The very first time I took my bike on an airplane, I took it apart and boxed it up
in the cardboard box it came in. I then had a very large impossible-to-carry box
so I bought a small folding cart to roll it around on. I dragged the box to the airport,
from the airport, to the train and along a street to my hotel, where I spent half
a day re-assembling the bicycle. I also had to arrange to store the box and the folding
cart. The hotel agreed for a price and a second nights reservation. On the way back
I had to end my trip a day early, disassemble the bike, put it in the box and drag
it to the airport again. This is how not to pack a bike for shipping.
There is an alternative to renting a bicycle
Today I ride my fully loaded bike to the airport. I turn the handles, take off the
pedals, chock the front wheel so it won't turn and reduce the tire pressure. I then
roll it into a plastic bag the airline provides. The next time I see the bike I'm
at my destination. I take it out of the bag, un-chock the front wheel, straighten
the bars, put on the pedals and pump up the tires and ride from the airport. Even
if I have to make a train connection I can roll the bike with panniers on to the
train. Very civilized.
Strangely, that's not how most people do it. They see their bike as a big investment
and as such must be boxed correctly to avoid damage. Plastic boxes are available
with little wheels and you can even rent them. Custom made bike boxes have foam cut
out to the perfect shape of your bike. I suspect a truck could drive over some of
these and they would still protect your bike. Are you that type of person? Are you
willing to go to the expense and inconvenience of buying or renting, disassembling,
shipping and then reassembly?
To avoid that hassle, some people rent a bicycle at the destination. I've done that
too. If you are like me who has a touring bicycle that you are very familiar with
and maintain carefully, you will never be satisfied with a rental. My Brooks B-17
saddle has been shaped to my anatomy and is superbly comfortable. I am familiar with
my gears, in fact I had the entire bike custom made to my shape and specifications.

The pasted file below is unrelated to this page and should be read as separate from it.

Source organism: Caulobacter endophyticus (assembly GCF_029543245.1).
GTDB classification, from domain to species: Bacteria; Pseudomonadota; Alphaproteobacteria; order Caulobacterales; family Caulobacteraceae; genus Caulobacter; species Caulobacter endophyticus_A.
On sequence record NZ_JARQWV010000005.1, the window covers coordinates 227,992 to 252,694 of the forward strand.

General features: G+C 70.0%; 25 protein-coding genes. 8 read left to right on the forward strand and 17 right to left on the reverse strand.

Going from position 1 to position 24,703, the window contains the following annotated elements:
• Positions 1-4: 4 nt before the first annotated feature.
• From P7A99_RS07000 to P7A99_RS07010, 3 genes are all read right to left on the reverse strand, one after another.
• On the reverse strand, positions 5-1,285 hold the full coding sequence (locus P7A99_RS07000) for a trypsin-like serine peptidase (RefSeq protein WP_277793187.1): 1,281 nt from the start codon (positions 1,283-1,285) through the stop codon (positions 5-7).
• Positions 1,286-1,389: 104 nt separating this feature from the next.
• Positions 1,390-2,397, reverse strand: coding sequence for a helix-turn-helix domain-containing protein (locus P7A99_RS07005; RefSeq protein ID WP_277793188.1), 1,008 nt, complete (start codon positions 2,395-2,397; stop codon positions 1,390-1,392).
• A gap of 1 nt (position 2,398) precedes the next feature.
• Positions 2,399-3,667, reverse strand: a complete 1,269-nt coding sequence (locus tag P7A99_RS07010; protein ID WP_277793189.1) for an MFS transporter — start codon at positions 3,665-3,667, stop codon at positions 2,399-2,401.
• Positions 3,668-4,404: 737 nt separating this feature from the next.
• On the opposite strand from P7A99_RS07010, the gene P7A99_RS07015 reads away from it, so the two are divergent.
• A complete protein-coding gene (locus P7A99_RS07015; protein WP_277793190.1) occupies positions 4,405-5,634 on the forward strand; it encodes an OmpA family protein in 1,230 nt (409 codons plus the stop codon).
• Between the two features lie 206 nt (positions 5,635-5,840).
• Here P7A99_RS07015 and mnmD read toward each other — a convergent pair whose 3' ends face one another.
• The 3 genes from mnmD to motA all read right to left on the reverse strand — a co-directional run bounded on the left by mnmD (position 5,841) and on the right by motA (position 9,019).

Today I would never consider a rental for anything more than a day trip. Rental bikes
tend to be the 'adjust the seat height" sort of custom fit. Spend a week with your
arms stretched out to the limit or your back bent over and you'll bring your own
bike every time.
There are a few risks in shipping your bike. It could be damaged or stolen. Over
the years I've had both, luckily it was on the return flight for both and I did manage
to recover the stolen bike. If your bike is lost then you may qualify for up to $3300
compensation from the airline. The airlines will compensate you if the bike is damaged,
but I find its not easy to collect, especially if you do your own repairs.
Please be aware that certain airlines get a reputation for losing or damaging luggage,
in fact it is not the airline, but the airport who employ the baggage handlers. The
busiest airports seem to be the worst and at least one European airport turns a blind
eye to thefts to avoid wildcat strikes from the unionized employees that could shutdown
the entire airport.
The bottom line. Don't tour with a bike that looks expensive or is delicate. A good
old chromoly touring bike with some well-used panniers will not attract the attention
of a re-sale thief. Liberating your bike also liberates you so you can trip from
one destinational airport to another without worries about